Thanks to an innovative public private partnership facilitated by IFC, the mountain kingdom of Lesotho has transformed its health care system with the opening of a newly-built, 425-bed hospital that will help the tiny country treat tens of thousands of patients a year, bring down maternal mortality rates, and contain the spread of HIV.
Lesotho’s King Letsie III recently inaugurated the Queen 'Mamohato Memorial Hospital in the country’s capital, Maseru. The world-class facility, the centerpiece of a new health system that includes three new filter clinics, replaces Maseru’s dilapidated Queen Elizabeth II hospital, where infrastructure and services were hopelessly inadequate.
The new public hospital features eight operating rooms, a maternity wing including a 40-bed nursery, a 10-bed adult Intensive Care Unit, an opthomology unit and, most importantly, a well-trained, privately-managed cadre of health care professionals.
“There will be a large focus on training at this new facility because of the more modern technology, but also because of the role that this hospital will play in the larger health care infrastructure within Lesotho,” said Karen Prins, Operations Director for the new hospital.
Public Private Partnership
The new hospital is part of a wider health care network Lesotho has developed with support from the World Bank Group. The World Bank provided Lesotho with a $6.25 million grant from the Global Partnership for Output-based Aid and IFC advised Lesotho’s government on its partnership with the Tsepong consortium, led by South African health care investment holding company NETCARE.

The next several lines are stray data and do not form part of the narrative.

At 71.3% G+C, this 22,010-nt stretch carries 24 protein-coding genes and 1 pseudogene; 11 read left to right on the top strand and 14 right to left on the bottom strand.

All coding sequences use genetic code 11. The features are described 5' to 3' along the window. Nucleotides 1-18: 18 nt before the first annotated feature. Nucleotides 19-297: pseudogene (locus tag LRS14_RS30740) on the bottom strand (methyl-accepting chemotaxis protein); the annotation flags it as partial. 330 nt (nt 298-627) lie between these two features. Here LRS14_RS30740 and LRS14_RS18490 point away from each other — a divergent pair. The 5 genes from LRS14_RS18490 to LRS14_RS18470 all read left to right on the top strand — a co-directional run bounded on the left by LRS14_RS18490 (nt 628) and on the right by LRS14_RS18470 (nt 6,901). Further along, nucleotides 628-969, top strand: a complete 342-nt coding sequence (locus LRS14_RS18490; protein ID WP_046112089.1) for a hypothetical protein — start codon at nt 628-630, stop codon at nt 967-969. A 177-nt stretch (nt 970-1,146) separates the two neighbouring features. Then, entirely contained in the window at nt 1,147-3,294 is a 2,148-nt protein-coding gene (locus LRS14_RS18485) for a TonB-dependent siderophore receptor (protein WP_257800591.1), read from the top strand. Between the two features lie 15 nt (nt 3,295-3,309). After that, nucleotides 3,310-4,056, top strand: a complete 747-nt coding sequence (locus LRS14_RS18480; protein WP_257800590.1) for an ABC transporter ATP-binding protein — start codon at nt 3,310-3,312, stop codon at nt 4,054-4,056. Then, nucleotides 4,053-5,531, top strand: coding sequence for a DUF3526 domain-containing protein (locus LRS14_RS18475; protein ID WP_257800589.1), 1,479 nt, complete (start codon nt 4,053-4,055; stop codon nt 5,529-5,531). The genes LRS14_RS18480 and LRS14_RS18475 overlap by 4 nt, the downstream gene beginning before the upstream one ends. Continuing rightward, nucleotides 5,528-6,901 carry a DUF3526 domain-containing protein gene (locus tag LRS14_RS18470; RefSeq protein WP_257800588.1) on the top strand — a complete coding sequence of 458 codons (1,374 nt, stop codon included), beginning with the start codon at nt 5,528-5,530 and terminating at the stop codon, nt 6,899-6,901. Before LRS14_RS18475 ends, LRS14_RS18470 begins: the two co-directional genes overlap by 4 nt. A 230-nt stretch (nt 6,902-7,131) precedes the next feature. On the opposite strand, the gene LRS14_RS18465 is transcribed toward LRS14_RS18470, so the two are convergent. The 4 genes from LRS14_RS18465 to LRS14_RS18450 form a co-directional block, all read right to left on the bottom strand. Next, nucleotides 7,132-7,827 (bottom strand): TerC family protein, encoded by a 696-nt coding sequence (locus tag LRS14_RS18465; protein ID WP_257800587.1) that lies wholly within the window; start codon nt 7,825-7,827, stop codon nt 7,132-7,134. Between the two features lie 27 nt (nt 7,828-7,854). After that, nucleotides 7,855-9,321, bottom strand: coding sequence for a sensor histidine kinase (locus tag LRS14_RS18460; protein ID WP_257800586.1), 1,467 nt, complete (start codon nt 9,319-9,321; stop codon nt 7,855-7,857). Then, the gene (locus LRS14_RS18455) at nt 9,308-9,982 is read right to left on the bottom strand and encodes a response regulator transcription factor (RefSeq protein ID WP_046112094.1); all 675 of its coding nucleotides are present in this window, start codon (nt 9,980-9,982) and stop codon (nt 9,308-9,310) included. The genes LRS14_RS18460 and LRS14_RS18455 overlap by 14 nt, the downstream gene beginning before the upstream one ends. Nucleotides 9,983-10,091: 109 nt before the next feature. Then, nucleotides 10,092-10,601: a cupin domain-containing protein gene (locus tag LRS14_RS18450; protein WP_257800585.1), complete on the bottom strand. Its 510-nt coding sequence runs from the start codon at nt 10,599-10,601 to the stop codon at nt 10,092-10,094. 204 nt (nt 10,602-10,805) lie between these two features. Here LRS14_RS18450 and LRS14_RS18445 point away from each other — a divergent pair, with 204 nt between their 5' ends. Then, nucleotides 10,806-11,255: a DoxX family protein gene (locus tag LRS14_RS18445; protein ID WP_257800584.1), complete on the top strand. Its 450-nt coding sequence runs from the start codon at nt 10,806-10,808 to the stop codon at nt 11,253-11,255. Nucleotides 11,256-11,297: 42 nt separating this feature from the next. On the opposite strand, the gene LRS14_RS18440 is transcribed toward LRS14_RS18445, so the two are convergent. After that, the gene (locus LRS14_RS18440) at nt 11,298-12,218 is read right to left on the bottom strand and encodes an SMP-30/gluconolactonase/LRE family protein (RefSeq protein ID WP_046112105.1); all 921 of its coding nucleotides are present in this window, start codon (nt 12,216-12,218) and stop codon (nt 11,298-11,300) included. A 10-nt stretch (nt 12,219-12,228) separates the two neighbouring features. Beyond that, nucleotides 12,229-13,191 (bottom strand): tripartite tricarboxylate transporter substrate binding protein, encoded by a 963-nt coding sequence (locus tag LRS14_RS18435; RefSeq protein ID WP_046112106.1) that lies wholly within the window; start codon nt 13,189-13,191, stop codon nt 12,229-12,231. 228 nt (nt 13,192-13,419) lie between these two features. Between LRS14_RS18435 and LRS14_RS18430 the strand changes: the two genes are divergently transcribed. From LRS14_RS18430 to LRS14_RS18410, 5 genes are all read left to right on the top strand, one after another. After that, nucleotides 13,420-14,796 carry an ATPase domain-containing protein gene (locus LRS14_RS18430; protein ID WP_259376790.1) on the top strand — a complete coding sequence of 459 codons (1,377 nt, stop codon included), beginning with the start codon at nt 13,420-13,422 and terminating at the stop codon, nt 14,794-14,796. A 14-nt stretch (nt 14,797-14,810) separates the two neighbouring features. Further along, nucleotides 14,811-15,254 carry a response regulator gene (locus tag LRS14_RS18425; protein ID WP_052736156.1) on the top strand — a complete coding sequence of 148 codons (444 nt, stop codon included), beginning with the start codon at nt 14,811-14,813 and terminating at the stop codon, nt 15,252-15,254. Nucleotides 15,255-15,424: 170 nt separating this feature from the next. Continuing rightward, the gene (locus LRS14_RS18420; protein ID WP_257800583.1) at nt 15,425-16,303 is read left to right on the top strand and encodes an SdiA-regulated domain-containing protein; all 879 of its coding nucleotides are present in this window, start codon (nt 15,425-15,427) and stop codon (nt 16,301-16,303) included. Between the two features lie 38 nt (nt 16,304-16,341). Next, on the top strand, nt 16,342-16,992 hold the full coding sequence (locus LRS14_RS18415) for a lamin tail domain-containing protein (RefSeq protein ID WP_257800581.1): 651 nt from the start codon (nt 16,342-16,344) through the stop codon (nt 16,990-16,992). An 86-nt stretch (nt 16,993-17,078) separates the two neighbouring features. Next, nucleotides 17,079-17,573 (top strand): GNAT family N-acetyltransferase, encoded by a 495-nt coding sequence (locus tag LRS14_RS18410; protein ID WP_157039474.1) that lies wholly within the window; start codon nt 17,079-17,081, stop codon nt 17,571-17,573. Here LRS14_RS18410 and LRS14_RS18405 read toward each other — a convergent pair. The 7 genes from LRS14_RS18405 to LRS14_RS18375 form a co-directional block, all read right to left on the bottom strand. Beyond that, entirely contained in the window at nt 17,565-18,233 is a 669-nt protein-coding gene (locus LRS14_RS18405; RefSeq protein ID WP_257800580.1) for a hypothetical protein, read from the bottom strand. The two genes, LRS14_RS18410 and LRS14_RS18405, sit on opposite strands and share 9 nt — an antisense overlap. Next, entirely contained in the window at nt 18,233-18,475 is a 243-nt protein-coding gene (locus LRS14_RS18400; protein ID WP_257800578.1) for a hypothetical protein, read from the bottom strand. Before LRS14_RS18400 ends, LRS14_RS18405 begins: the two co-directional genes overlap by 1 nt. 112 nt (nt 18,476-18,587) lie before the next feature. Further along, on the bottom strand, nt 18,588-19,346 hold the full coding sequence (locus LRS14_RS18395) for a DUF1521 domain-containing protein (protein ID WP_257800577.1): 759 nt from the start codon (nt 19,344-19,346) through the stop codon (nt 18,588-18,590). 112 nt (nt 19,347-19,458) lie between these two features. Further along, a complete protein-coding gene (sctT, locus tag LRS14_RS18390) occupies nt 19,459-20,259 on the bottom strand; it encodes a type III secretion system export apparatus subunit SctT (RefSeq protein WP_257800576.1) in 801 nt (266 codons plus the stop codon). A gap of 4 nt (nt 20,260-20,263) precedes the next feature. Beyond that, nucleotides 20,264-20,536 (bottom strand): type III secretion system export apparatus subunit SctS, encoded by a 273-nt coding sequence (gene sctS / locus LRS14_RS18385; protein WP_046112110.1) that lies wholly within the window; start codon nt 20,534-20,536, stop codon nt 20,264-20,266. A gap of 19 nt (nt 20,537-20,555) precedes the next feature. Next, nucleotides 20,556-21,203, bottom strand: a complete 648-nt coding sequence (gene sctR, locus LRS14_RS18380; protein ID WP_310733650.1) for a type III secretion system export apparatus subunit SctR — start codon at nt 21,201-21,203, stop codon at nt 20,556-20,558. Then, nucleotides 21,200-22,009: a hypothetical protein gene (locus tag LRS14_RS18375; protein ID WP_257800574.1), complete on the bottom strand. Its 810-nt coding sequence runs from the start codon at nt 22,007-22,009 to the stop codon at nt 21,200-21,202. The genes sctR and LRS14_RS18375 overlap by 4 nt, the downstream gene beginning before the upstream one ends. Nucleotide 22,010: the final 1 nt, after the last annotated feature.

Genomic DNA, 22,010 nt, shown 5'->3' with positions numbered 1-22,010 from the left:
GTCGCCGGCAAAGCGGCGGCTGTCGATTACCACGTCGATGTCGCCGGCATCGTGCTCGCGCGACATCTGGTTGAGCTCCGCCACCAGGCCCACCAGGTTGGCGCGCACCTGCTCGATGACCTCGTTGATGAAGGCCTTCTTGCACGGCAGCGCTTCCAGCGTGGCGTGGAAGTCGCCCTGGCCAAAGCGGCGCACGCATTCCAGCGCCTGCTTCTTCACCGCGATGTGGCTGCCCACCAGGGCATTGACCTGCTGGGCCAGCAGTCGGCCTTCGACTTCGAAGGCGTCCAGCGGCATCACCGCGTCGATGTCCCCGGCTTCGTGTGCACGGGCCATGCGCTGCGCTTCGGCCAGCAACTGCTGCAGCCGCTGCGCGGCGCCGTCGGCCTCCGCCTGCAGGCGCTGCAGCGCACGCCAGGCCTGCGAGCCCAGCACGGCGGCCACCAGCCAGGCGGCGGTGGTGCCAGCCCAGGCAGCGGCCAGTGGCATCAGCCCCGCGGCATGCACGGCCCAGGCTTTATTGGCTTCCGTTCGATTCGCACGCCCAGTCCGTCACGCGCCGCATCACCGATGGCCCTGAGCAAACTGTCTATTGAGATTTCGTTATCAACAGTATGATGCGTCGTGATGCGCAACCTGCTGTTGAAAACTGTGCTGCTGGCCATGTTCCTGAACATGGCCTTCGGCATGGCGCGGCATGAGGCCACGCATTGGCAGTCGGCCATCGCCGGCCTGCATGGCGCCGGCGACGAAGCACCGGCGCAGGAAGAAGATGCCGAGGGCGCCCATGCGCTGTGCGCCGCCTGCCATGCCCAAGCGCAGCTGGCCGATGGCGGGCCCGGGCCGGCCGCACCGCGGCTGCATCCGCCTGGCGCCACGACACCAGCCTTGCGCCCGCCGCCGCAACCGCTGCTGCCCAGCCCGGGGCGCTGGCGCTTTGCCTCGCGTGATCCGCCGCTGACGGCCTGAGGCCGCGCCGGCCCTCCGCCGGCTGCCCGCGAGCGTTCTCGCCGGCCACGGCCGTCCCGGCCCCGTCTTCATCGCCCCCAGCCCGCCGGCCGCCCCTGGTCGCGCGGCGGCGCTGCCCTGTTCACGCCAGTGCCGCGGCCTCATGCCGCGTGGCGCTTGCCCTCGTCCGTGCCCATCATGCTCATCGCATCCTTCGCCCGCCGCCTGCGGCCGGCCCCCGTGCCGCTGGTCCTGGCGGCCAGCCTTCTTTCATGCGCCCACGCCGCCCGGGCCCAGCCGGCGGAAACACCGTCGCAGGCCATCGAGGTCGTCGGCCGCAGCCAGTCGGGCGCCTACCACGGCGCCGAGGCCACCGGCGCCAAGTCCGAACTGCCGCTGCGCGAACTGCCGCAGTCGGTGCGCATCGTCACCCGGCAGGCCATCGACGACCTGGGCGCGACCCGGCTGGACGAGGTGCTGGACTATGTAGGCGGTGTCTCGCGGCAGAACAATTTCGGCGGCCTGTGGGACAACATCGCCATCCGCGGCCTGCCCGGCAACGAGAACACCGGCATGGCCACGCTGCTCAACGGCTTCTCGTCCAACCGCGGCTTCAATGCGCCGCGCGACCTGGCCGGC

Under the partnership, Lesotho’s government contracted Tsepong to build, manage and operate the new public hospital without increasing costs to patients. The landmark deal might serve as a model for aging and overburdened health care systems across Africa.
“We looked at what the government was paying [to run health services], and what we were receiving,” said Lesotho’s Finance Minister, Timothy Thahane. “We then went to the private sector and asked, what quality can we get for that amount? They showed us that they could deliver a range of specialized services…and that would happen without changing the cost to the beneficiary.”
The real potential of the Lesotho project becomes apparent if it could be scaled up across populous countries such as Nigeria, where there could conceivably be scope for 20 or more such hospitals.
“The Lesotho Hospital Public Private Partnership is an ambitious project which is delivering affordable healthcare, is attractive to strong private investors, and expands services to more people,” said Catherine O’Farrell, a Senior Investment Officer in IFC’s Infrastructure Advisory Services Department. “Health systems across Africa struggling with growing populations could benefit from similar partnerships.”
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